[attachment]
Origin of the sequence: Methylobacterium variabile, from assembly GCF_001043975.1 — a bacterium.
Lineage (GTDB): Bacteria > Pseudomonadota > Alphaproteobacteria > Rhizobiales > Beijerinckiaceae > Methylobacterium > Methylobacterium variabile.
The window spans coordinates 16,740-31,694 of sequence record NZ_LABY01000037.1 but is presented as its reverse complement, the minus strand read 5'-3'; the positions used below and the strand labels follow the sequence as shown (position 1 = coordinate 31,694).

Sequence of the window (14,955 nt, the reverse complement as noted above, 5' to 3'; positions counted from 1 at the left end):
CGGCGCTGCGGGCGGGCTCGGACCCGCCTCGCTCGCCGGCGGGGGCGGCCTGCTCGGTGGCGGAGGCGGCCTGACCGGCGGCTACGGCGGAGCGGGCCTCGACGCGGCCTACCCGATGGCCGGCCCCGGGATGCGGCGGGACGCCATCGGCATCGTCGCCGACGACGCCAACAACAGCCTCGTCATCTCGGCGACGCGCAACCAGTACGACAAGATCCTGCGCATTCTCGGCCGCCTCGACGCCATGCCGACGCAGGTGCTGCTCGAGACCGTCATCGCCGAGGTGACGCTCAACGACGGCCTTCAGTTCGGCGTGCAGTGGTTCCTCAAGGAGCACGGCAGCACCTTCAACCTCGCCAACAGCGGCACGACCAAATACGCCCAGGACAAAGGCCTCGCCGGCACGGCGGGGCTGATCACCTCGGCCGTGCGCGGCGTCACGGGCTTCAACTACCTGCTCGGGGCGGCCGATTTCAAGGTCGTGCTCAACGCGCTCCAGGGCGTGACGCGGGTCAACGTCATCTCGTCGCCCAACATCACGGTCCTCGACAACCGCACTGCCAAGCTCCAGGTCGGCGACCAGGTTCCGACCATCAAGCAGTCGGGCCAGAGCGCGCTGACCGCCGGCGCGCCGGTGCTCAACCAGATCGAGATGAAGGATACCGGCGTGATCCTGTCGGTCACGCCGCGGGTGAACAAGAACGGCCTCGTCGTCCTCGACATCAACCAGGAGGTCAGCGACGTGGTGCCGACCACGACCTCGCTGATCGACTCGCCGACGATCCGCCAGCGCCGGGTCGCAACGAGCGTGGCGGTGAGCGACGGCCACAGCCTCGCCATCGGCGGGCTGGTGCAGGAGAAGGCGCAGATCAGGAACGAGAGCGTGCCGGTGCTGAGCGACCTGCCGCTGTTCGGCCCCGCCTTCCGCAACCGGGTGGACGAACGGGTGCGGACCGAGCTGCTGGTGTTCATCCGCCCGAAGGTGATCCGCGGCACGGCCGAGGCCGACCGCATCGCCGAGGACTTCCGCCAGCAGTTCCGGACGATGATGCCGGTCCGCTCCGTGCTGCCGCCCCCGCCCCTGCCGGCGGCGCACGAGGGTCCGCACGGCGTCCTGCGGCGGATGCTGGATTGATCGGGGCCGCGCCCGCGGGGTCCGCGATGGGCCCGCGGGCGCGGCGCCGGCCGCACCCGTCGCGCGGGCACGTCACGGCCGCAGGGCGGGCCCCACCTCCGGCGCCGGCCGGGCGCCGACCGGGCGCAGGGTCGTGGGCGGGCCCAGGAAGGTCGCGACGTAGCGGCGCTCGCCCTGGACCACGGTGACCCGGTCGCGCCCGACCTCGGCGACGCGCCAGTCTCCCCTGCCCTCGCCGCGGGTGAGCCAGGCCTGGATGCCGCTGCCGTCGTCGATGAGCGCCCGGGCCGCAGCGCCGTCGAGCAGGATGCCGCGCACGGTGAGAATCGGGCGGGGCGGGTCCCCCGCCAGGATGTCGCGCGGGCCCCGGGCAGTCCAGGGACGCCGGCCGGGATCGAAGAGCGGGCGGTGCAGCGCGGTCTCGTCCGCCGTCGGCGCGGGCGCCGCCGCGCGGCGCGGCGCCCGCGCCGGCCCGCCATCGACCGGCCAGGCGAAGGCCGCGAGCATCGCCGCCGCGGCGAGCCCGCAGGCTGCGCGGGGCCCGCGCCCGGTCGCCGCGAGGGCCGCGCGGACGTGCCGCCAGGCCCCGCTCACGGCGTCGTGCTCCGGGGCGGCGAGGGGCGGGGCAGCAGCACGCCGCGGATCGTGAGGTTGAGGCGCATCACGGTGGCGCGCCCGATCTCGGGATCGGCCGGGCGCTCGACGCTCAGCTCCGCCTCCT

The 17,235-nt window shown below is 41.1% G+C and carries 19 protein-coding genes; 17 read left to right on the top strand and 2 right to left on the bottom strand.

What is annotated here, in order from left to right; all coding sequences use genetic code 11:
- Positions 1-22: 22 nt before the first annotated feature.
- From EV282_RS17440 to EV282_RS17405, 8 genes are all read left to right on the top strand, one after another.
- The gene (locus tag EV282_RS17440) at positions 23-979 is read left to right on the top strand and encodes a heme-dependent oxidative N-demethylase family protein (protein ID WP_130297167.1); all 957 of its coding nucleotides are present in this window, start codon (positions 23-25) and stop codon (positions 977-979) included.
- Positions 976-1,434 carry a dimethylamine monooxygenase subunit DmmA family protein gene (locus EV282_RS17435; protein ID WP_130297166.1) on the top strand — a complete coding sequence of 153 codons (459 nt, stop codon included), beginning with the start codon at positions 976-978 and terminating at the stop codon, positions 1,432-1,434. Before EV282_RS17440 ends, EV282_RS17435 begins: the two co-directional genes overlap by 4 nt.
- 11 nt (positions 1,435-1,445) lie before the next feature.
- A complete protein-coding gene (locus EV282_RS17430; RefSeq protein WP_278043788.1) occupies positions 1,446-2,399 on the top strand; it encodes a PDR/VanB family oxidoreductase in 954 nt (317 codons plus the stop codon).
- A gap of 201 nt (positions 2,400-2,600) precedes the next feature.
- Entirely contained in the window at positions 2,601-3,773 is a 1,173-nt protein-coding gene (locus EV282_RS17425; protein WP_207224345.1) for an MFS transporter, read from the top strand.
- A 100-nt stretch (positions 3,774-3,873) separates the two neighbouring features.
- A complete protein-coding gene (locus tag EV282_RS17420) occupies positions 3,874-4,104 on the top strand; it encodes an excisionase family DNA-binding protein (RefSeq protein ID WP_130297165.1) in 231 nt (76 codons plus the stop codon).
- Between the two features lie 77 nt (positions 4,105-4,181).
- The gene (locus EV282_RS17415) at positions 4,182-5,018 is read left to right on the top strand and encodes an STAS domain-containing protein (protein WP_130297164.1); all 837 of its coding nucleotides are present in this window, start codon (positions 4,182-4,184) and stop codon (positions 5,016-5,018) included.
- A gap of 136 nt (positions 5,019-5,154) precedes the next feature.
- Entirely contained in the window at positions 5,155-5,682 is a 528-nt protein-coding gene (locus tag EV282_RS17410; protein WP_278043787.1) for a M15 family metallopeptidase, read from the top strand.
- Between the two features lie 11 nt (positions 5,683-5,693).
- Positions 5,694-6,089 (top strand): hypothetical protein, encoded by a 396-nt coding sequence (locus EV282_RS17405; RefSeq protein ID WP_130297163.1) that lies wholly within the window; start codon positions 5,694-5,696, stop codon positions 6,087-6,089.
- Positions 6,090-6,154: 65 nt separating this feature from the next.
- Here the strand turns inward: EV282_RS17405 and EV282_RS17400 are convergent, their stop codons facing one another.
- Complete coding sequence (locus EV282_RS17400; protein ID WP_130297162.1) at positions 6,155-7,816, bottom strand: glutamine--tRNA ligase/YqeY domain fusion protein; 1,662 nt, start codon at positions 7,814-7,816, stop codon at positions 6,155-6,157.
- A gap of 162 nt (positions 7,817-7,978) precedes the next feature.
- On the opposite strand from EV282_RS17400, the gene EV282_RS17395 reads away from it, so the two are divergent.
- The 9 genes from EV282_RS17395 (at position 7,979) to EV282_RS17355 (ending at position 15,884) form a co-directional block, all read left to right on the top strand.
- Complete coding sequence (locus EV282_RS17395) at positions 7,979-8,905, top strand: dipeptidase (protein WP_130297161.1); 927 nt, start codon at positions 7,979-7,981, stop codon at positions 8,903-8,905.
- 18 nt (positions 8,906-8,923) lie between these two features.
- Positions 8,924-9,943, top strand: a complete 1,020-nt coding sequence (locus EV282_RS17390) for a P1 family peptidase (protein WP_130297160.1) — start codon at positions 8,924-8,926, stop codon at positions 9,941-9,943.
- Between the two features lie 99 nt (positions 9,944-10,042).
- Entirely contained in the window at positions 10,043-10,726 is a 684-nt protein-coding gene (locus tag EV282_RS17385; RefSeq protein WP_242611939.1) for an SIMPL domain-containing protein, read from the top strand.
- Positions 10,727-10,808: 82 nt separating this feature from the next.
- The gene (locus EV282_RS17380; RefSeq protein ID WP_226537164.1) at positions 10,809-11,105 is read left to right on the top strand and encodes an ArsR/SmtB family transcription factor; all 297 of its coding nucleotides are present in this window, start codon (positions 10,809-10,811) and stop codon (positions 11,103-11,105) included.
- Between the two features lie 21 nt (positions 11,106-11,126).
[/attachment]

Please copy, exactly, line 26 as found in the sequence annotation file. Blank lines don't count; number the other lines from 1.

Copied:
- Complete coding sequence (locus EV282_RS17400; protein ID WP_130297162.1) at positions 6,155-7,816, bottom strand: glutamine--tRNA ligase/YqeY domain fusion protein; 1,662 nt, start codon at positions 7,814-7,816, stop codon at positions 6,155-6,157.